3 Medicine Ball Exercises to Spice Up Your WOD



Medicine Ball Workouts For Your WOD

The Medicine Ball. A highly useful but often underutilized piece of workout equipment, many times sentenced to a life in the corner of a gym to collect dust, and only brought out to be shot against an eight to ten foot target. Although wall-balls are definitely the most mainstream movement that implements the med ball, here are three exercises that not only increase stamina and coordination, but also improve mobility, weightlifting technique, and positional strength.


Over Head Lunges With Medicine Balls








Everyone has done lunges somewhere in there workout routine, and many have also done some an overhead lunge with either an axle or olympic barbell. Few however have done any sort of overhead work with a medicine ball, much less lunge with it.


  • Without being able to grip on to a bar, the entirety of the musculature in your arm and shoulder has to squeeze the sides of the med ball in order to keep it overhead, quickly fatiguing the untrained stabilizers in said muscles.
  • A great movement for improving the overhead positional strength and mobility in tight or untrained shoulders.
  • Burns the quads and taxes the lungs like all lunge variations!

How To Perform:

  • Clean your med-ball of choice. It’s recommended if you have never done them before for males to stick with 20lbs Med Balls, females 14lbs Med Balls, and obviously scale if need be.
  • Press medicine ball overhead
  • Begin lunging!

(Note: It’s important to make sure that your lunges are not only good reps but also efficient in their movement patterns. Make sure your knees are not driving past your ankles or toes and that you drive out of the heel with each step.)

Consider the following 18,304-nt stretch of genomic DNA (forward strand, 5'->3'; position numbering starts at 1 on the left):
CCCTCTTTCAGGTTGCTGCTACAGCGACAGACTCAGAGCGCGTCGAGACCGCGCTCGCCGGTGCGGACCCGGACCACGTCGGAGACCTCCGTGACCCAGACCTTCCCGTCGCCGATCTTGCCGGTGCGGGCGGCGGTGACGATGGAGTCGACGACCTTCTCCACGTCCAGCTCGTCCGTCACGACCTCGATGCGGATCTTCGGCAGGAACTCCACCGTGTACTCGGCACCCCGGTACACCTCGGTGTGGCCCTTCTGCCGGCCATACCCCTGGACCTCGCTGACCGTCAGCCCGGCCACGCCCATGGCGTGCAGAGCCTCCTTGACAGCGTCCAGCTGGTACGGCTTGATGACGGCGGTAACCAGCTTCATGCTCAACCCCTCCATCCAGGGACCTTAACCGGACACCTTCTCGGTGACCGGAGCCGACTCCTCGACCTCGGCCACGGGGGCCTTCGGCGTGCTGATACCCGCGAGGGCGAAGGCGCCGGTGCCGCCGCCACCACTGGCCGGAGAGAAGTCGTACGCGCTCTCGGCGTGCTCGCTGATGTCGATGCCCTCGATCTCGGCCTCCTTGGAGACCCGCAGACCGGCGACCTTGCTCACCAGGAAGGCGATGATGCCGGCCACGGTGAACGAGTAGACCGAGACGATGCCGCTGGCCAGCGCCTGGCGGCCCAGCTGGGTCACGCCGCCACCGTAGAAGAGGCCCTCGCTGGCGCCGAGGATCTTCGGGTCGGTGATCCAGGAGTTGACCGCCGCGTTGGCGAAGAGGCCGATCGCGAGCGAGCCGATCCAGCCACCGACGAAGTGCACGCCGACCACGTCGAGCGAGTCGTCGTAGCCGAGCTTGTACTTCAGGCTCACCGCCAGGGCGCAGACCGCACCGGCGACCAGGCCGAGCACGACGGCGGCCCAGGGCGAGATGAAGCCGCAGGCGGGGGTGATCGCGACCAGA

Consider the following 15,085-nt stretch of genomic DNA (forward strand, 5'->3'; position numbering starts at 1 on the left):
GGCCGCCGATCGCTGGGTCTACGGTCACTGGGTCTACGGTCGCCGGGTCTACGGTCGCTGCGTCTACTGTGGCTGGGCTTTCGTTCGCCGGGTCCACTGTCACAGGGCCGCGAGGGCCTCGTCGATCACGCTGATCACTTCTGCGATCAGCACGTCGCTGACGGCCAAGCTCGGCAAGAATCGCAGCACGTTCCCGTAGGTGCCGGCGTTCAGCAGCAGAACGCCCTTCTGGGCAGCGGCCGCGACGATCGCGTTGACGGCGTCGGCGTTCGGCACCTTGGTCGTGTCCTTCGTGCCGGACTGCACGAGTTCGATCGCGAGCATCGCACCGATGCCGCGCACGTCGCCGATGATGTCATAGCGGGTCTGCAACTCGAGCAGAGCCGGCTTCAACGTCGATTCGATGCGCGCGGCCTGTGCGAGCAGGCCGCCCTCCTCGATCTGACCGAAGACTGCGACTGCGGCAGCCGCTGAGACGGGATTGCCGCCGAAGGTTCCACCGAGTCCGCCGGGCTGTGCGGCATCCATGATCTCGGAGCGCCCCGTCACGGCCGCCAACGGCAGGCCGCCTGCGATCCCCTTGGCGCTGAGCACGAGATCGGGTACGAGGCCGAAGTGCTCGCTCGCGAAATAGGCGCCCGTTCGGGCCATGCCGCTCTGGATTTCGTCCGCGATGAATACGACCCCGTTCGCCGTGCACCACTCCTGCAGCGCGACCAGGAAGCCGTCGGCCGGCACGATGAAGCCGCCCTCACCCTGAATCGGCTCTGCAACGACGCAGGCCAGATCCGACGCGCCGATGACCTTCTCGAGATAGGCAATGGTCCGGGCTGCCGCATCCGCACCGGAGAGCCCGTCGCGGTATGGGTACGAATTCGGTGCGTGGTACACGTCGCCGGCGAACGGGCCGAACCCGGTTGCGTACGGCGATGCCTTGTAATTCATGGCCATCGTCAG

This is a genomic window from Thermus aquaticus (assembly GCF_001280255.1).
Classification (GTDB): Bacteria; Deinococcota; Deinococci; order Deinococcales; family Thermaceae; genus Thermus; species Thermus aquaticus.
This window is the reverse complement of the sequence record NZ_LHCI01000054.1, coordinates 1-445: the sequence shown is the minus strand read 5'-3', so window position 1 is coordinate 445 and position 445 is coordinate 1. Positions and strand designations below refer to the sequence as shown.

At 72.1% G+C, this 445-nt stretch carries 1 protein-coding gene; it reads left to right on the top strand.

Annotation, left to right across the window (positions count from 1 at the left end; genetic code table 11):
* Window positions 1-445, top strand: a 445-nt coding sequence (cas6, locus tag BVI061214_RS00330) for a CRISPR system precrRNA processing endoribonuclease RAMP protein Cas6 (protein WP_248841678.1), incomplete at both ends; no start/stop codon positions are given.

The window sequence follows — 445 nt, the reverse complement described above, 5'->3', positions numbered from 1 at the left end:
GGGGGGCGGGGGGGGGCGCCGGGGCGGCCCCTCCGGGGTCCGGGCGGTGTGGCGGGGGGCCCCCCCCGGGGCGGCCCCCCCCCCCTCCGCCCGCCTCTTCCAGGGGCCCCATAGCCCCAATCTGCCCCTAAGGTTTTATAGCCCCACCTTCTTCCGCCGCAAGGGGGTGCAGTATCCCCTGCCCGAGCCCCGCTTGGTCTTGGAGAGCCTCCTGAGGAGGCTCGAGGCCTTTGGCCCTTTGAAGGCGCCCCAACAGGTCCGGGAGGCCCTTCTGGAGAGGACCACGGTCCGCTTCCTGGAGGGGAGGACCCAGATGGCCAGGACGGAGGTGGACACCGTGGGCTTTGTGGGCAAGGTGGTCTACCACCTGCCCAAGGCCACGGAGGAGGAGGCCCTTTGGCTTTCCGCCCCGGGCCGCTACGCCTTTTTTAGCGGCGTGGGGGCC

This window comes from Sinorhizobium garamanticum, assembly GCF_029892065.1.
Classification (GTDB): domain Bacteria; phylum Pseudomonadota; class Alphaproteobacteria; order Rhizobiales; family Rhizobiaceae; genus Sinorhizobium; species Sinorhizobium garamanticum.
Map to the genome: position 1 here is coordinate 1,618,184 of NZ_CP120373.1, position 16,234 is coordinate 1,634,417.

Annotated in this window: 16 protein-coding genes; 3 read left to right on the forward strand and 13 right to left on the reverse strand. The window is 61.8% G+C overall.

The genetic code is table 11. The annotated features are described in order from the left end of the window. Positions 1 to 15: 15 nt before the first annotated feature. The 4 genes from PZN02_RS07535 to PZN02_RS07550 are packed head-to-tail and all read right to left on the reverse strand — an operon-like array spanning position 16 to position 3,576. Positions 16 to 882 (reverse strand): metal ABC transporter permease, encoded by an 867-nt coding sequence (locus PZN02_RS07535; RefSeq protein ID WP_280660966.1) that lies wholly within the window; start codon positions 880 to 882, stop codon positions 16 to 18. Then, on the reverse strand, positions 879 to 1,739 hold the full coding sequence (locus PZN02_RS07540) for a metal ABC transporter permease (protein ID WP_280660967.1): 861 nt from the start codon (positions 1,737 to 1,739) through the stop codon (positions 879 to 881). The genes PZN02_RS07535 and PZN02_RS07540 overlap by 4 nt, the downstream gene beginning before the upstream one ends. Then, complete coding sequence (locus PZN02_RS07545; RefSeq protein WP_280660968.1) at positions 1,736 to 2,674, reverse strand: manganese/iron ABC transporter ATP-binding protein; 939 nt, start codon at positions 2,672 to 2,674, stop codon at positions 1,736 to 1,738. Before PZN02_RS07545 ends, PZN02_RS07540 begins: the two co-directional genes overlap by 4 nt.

Split Jerk Slams Using Medicine Balls


Ball slams of any kind are not used enough in many training regiments, and when they are they are usually performed with the med or slam ball starting from the ground, peaking overhead, and then being forcefully driven back to earth. Split Jerk Slams are almost entirely different in their performance and the reasoning behind their use.


  • Works positional strength and stabilization in the split, something that many new weightlifters lack.
  • Trains specific body awareness in the split when catching the medball and general body awareness on the slam
  • Great for your core!

How To Perform:

  • Partner 1 starts in a split position with hands overhead, Partner 2 starts with med-ball in hand, 10ft to the right of Partner 1 (14-20lb ball for males, 10-14lb ball for females)
  • Partner 2 throws med-ball to Partner 1, who catches it overhead in a split and then slams on the ground back towards Partner 2
  • Partner 2 works their way around the front of Partner 1 in the same manner throwing from 5 different positions (directly to the right, between direct right and head on, head on, between direct left and head on, direct left)
  • When Partner 2 has worked there way to the left of Partner 1, Partner 1 switches the front foot in their split, and then work their way back with Partner 2 to the right.
  • Partners switch after both splits and all positions have been hit.


MedBall Death March


Most times used with either dumbbells or kettlebells, the addition of closing and opening the hips and torso to bring the med ball overhead gives the exercise a whole new meaning.


  • Excellent for strengthening the hamstrings and core.
  • Great for improving the muscular endurance of the glutes, hamstrings, and the opening and closing of the hips and torso.

How To Perform:

  • Start with feet shoulder width apart and medicine ball overhead
  • Step forward and bring med-ball from overhead to touch the ground in front of lead foot. Keep legs as straight as possible, think more straight leg deadlift and less lunge.
  • Walk upwards of 40 yards for 3 sets, start with a lighter medball and work your way up!


Orion Hones
Orion Hones


1 Response


February 08, 2016

Knocked my socks off with kndeelogw!

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